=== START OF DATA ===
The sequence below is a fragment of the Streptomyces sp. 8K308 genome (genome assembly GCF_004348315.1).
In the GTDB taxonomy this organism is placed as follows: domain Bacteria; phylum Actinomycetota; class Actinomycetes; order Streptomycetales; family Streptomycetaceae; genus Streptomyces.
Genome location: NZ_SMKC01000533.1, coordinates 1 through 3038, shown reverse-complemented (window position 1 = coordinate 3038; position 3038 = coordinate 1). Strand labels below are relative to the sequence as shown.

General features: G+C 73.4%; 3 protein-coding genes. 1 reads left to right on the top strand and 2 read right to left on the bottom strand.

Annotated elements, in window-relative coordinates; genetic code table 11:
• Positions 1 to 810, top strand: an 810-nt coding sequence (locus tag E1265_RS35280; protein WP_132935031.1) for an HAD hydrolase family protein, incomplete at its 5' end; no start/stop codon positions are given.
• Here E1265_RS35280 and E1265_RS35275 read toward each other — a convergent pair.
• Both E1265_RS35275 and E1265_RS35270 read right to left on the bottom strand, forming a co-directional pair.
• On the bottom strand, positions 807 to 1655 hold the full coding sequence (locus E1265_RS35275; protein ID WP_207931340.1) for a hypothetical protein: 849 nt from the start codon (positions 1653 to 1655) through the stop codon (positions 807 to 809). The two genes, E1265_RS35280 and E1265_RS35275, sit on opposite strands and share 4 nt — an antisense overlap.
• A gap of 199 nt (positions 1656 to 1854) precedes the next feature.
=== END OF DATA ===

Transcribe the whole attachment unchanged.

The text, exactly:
The sequence below is a fragment of the Streptomyces sp. 8K308 genome (genome assembly GCF_004348315.1).
In the GTDB taxonomy this organism is placed as follows: domain Bacteria; phylum Actinomycetota; class Actinomycetes; order Streptomycetales; family Streptomycetaceae; genus Streptomyces.
Genome location: NZ_SMKC01000533.1, coordinates 1 through 3038, shown reverse-complemented (window position 1 = coordinate 3038; position 3038 = coordinate 1). Strand labels below are relative to the sequence as shown.

General features: G+C 73.4%; 3 protein-coding genes. 1 reads left to right on the top strand and 2 read right to left on the bottom strand.

Annotated elements, in window-relative coordinates; genetic code table 11:
• Positions 1 to 810, top strand: an 810-nt coding sequence (locus tag E1265_RS35280; protein WP_132935031.1) for an HAD hydrolase family protein, incomplete at its 5' end; no start/stop codon positions are given.
• Here E1265_RS35280 and E1265_RS35275 read toward each other — a convergent pair.
• Both E1265_RS35275 and E1265_RS35270 read right to left on the bottom strand, forming a co-directional pair.
• On the bottom strand, positions 807 to 1655 hold the full coding sequence (locus E1265_RS35275; protein ID WP_207931340.1) for a hypothetical protein: 849 nt from the start codon (positions 1653 to 1655) through the stop codon (positions 807 to 809). The two genes, E1265_RS35280 and E1265_RS35275, sit on opposite strands and share 4 nt — an antisense overlap.
• A gap of 199 nt (positions 1656 to 1854) precedes the next feature.